I didn’t see the rainbow…
I had a cold. The littlest one had a cold. Sleep had been limited. But work still had to be done and the to-do list kept growing.
Leaned over scrubbing the shower with one hand and a tissue in the other hand for my nose, my husband walks in the bathroom with a rock in his hand.
“Do you know what this is? I found it by the mailbox” he said.
Sarcastically I replied, “A rock.”
But I knew exactly what it was. It was a gift of a painted rock from the anonymous Rock Fairy in our neighborhood. He was clueless as I mumbled something about the Rock Fairy and I told him just to put it on the kitchen counter. Then I mentally filed the gratitude post I would now have to make on our neighborhood community page on my to-do list.
Another thing that needs to be done, I grumbled.
The sickness, my workload, the demands of a household with small kids, the appointments, and school fundraisers all ganged up to dismantle my sanity. I couldn’t see more than two inches in front of my current circumstances. And in that moment, I let the stresses mute the colors in my vision.
Resting in my bed for a minute I heard my older son call out, “What’s this?” He had spied the painted rock on the kitchen counter.
“Oh, can I have it?” he asked.
“Of course, it’s yours.” I replied.
Running from the kitchen, he jumped on my bed with the rock in hand. He cupped the polished beauty in both hands and immediately noticed the colors of the rainbow on the dragonfly. “Look Mom, it’s every color of the rainbow!” Amazed by the sparkly paint, he counted the seven brilliant colored dots.
Immediately, I felt remorse. I didn’t stop to think about the person who took the time to paint and drop the rock off in our yard. I didn’t appreciate the thought of someone thinking of us as they prepared the gift.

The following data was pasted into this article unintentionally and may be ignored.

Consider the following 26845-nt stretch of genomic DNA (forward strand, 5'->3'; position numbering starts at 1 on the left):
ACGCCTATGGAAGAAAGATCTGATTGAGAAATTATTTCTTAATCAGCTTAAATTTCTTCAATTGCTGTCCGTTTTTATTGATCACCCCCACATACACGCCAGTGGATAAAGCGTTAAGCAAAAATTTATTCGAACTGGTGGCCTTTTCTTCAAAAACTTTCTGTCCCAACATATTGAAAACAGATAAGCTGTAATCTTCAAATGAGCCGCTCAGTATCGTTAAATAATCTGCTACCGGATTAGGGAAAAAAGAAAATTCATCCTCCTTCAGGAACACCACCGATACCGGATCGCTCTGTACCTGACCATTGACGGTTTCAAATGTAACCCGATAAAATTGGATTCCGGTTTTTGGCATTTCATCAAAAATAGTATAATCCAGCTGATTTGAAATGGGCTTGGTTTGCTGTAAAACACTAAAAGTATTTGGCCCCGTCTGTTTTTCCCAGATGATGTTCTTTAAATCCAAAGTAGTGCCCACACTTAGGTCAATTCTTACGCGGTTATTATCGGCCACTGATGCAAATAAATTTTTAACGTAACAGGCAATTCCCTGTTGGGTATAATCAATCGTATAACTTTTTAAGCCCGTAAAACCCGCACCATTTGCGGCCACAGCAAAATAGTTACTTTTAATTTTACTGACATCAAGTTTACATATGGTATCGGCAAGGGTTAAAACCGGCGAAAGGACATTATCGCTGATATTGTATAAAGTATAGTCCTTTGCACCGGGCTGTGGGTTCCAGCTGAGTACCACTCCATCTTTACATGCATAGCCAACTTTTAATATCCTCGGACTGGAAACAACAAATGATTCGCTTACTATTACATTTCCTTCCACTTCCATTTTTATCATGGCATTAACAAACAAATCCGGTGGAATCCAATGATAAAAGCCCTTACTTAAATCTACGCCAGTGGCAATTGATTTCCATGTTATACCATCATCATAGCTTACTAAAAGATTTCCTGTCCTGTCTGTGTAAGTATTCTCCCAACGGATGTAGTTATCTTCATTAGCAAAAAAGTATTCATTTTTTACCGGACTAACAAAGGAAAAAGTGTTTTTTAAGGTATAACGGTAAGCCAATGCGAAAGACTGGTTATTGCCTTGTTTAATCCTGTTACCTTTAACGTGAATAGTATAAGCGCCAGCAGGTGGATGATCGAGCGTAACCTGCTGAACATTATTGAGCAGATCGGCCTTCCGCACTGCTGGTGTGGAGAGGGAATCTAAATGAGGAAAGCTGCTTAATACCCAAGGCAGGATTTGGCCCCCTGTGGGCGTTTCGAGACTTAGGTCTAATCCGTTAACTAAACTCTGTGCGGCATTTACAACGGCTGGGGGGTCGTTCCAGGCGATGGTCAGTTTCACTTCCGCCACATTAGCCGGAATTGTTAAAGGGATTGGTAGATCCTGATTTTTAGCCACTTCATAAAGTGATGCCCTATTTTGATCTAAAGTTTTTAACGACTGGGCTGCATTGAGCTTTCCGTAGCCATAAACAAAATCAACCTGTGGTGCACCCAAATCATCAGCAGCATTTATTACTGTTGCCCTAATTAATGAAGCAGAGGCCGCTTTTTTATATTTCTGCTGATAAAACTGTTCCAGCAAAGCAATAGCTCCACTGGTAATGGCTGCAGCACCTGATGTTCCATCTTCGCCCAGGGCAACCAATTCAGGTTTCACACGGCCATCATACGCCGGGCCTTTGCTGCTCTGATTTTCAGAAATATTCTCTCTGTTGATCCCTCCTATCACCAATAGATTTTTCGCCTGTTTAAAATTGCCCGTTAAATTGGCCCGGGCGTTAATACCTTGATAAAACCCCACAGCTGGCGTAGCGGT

I saw the gift as an obligation. He saw the gift as a blessing. He saw it as a little ray of sunshine, while I missed the rainbow.
My child-like faith was waning and needed some intentional improvement. We all have these bad days and things that throw us for a loop. But sometimes we are so quick to justify that this view is okay given the circumstances. We pass off pessimism as a personality trait, when really it’s a choice. Our quick tempers are simply due to hormones. We are just stressed and tomorrow will be better.
Of course, we are allowed bad days. There are bad weeks and years and we have to fight to see past our circumstances. I easily give up this fight too many times. As someone who struggled with depression, I know all too well that is can start with subtle things.
And these subtle, little things can blind us to the beauty that God builds into the things around us – the vivid colors that he bestows in our lives.
So, I chose to see the rainbow. I touched each dot as my son called out the colors. The seven perfectly complete colors of a promise made by our amazing Father. I took a picture of his smiling face and posted a note of gratitude.
As I went to sleep I prayed for a trained eye, an earnest ear, and a pure heart to see, hear, and feel God in this evil world.
Because I don’t want to miss out on any more rainbows. And I certainly don’t want to miss His promises.